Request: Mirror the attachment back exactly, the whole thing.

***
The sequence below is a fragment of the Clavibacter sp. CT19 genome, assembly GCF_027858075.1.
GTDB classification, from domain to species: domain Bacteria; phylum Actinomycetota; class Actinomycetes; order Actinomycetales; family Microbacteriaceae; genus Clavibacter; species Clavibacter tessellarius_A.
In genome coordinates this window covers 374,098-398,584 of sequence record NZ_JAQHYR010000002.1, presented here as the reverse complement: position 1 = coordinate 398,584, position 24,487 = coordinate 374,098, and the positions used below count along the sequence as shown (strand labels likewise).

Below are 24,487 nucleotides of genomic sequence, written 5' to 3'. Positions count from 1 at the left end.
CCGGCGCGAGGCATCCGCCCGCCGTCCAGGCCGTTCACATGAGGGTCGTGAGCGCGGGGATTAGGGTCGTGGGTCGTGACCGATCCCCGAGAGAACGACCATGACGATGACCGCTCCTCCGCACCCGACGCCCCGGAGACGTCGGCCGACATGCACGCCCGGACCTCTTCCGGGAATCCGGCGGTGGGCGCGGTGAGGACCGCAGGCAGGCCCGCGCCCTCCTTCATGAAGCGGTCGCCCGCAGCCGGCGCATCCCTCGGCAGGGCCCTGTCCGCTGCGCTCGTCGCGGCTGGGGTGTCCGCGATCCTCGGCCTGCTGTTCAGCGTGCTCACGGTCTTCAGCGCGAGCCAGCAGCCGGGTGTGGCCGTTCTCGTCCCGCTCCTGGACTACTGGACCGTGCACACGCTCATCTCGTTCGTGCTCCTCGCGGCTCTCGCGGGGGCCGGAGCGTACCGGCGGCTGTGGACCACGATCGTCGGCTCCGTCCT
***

The sequence below is a fragment of the Clavibacter sp. CT19 genome, assembly GCF_027858075.1.
GTDB classification, from domain to species: domain Bacteria; phylum Actinomycetota; class Actinomycetes; order Actinomycetales; family Microbacteriaceae; genus Clavibacter; species Clavibacter tessellarius_A.
In genome coordinates this window covers 374,098-398,584 of sequence record NZ_JAQHYR010000002.1, presented here as the reverse complement: position 1 = coordinate 398,584, position 24,487 = coordinate 374,098, and the positions used below count along the sequence as shown (strand labels likewise).

Below are 24,487 nucleotides of genomic sequence, written 5' to 3'. Positions count from 1 at the left end.
CCGGCGCGAGGCATCCGCCCGCCGTCCAGGCCGTTCACATGAGGGTCGTGAGCGCGGGGATTAGGGTCGTGGGTCGTGACCGATCCCCGAGAGAACGACCATGACGATGACCGCTCCTCCGCACCCGACGCCCCGGAGACGTCGGCCGACATGCACGCCCGGACCTCTTCCGGGAATCCGGCGGTGGGCGCGGTGAGGACCGCAGGCAGGCCCGCGCCCTCCTTCATGAAGCGGTCGCCCGCAGCCGGCGCATCCCTCGGCAGGGCCCTGTCCGCTGCGCTCGTCGCGGCTGGGGTGTCCGCGATCCTCGGCCTGCTGTTCAGCGTGCTCACGGTCTTCAGCGCGAGCCAGCAGCCGGGTGTGGCCGTTCTCGTCCCGCTCCTGGACTACTGGACCGTGCACACGCTCATCTCGTTCGTGCTCCTCGCGGCTCTCGCGGGGGCCGGAGCGTACCGGCGGCTGTGGACCACGATCGTCGGCTCCGTCCT